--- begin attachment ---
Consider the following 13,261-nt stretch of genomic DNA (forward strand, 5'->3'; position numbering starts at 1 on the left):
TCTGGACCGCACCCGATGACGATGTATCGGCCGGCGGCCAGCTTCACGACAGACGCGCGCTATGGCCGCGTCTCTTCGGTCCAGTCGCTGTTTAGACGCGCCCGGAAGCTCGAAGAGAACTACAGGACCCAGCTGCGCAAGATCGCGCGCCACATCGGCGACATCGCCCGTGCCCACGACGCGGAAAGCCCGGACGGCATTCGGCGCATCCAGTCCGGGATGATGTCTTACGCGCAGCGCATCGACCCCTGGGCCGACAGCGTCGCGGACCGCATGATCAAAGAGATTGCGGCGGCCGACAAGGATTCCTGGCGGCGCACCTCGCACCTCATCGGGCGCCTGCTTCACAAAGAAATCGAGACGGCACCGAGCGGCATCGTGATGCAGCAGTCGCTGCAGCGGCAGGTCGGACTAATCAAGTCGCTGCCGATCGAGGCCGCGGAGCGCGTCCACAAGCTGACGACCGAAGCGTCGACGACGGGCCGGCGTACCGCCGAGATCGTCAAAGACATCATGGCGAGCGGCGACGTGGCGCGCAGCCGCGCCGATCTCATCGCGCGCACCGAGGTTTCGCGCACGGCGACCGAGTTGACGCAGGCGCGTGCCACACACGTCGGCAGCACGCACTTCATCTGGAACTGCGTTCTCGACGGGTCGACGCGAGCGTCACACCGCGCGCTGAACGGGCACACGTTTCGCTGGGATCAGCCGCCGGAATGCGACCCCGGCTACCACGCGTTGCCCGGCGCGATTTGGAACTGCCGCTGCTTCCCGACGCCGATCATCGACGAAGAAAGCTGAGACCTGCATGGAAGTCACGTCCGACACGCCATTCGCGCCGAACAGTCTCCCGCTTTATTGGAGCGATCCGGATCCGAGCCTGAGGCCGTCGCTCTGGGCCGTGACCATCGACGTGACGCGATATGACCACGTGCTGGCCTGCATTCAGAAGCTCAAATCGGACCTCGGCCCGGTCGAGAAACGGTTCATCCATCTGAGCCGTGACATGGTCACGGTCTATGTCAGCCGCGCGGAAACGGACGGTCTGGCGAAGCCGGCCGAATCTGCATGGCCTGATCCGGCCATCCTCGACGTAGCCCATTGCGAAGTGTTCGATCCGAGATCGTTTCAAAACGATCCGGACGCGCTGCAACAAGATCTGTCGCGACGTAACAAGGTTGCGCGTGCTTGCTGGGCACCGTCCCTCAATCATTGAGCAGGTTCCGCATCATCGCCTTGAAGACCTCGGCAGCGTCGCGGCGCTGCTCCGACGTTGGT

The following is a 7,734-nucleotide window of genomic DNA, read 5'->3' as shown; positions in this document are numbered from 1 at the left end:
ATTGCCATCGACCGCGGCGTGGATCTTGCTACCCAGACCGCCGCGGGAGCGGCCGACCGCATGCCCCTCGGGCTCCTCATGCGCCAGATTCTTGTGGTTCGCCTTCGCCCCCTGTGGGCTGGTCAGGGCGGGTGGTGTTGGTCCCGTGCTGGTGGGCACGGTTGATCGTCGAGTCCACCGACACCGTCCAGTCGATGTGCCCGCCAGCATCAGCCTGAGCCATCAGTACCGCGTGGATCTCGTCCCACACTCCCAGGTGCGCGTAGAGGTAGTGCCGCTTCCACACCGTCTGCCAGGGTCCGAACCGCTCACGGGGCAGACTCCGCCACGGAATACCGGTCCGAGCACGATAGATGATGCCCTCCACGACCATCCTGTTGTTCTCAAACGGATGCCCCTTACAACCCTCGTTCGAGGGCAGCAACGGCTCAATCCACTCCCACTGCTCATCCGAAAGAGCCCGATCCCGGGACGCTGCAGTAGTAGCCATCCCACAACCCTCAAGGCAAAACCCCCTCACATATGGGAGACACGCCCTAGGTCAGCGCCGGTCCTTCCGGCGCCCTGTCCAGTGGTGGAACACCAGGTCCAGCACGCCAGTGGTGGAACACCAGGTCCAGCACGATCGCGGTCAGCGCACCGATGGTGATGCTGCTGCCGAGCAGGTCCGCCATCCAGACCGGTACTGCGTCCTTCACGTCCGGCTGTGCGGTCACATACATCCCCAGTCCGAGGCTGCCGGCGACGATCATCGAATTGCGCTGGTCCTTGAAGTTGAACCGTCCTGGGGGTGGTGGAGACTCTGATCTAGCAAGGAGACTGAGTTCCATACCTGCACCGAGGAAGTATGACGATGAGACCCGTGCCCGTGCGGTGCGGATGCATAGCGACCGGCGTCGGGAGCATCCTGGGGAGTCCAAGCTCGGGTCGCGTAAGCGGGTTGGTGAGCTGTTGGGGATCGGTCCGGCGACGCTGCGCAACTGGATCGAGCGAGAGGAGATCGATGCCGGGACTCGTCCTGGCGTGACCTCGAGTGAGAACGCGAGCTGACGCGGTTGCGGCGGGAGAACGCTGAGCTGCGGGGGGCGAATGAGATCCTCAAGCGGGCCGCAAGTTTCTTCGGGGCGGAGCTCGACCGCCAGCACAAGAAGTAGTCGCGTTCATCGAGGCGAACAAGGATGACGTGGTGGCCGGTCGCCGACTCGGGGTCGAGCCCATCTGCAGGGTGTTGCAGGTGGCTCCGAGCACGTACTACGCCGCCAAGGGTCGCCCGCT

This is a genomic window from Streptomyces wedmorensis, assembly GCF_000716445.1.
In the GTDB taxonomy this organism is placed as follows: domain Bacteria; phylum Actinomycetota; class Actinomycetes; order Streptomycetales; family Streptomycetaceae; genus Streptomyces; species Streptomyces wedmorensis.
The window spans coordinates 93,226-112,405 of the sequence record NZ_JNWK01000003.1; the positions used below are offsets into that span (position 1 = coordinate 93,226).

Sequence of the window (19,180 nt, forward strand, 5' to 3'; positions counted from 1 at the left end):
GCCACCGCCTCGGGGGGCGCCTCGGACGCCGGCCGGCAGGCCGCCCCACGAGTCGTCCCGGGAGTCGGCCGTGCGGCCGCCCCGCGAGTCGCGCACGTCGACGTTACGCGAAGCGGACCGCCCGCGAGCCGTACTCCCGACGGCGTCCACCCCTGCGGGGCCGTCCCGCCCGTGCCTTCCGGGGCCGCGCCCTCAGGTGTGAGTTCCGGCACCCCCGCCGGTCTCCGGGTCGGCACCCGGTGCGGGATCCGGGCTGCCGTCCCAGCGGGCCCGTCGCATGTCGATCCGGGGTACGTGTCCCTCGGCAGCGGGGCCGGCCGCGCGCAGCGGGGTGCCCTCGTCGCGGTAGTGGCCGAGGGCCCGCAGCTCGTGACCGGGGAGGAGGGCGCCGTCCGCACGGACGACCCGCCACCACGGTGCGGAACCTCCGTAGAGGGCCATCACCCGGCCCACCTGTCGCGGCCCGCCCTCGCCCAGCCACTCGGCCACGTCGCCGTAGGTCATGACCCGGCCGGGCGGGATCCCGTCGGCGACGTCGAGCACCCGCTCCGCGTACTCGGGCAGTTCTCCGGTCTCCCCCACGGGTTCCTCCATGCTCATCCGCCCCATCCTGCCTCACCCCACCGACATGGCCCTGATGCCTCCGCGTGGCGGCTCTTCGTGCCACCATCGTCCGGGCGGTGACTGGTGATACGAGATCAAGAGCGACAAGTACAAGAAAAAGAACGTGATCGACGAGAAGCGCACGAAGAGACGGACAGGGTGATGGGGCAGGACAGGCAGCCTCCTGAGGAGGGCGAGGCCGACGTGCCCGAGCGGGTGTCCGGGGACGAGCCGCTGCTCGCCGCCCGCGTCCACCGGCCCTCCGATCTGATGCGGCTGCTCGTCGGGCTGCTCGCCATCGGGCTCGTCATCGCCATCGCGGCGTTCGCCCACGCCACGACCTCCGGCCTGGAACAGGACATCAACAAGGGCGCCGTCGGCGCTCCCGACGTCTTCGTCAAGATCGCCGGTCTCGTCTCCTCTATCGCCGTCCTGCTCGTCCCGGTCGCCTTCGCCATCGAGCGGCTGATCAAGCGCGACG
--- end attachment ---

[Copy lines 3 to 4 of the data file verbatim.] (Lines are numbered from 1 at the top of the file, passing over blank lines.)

The following is a 7,734-nucleotide window of genomic DNA, read 5'->3' as shown; positions in this document are numbered from 1 at the left end:
ATTGCCATCGACCGCGGCGTGGATCTTGCTACCCAGACCGCCGCGGGAGCGGCCGACCGCATGCCCCTCGGGCTCCTCATGCGCCAGATTCTTGTGGTTCGCCTTCGCCCCCTGTGGGCTGGTCAGGGCGGGTGGTGTTGGTCCCGTGCTGGTGGGCACGGTTGATCGTCGAGTCCACCGACACCGTCCAGTCGATGTGCCCGCCAGCATCAGCCTGAGCCATCAGTACCGCGTGGATCTCGTCCCACACTCCCAGGTGCGCGTAGAGGTAGTGCCGCTTCCACACCGTCTGCCAGGGTCCGAACCGCTCACGGGGCAGACTCCGCCACGGAATACCGGTCCGAGCACGATAGATGATGCCCTCCACGACCATCCTGTTGTTCTCAAACGGATGCCCCTTACAACCCTCGTTCGAGGGCAGCAACGGCTCAATCCACTCCCACTGCTCATCCGAAAGAGCCCGATCCCGGGACGCTGCAGTAGTAGCCATCCCACAACCCTCAAGGCAAAACCCCCTCACATATGGGAGACACGCCCTAGGTCAGCGCCGGTCCTTCCGGCGCCCTGTCCAGTGGTGGAACACCAGGTCCAGCACGCCAGTGGTGGAACACCAGGTCCAGCACGATCGCGGTCAGCGCACCGATGGTGATGCTGCTGCCGAGCAGGTCCGCCATCCAGACCGGTACTGCGTCCTTCACGTCCGGCTGTGCGGTCACATACATCCCCAGTCCGAGGCTGCCGGCGACGATCATCGAATTGCGCTGGTCCTTGAAGTTGAACCGTCCTGGGGGTGGTGGAGACTCTGATCTAGCAAGGAGACTGAGTTCCATACCTGCACCGAGGAAGTATGACGATGAGACCCGTGCCCGTGCGGTGCGGATGCATAGCGACCGGCGTCGGGAGCATCCTGGGGAGTCCAAGCTCGGGTCGCGTAAGCGGGTTGGTGAGCTGTTGGGGATCGGTCCGGCGACGCTGCGCAACTGGATCGAGCGAGAGGAGATCGATGCCGGGACTCGTCCTGGCGTGACCTCGAGTGAGAACGCGAGCTGACGCGGTTGCGGCGGGAGAACGCTGAGCTGCGGGGGGCGAATGAGATCCTCAAGCGGGCCGCAAGTTTCTTCGGGGCGGAGCTCGACCGCCAGCACAAGAAGTAGTCGCGTTCATCGAGGCGAACAAGGATGACGTGGTGGCCGGTCGCCGACTCGGGGTCGAGCCCATCTGCAGGGTGTTGCAGGTGGCTCCGAGCACGTACTACGCCGCCAAGGGTCGCCCGCT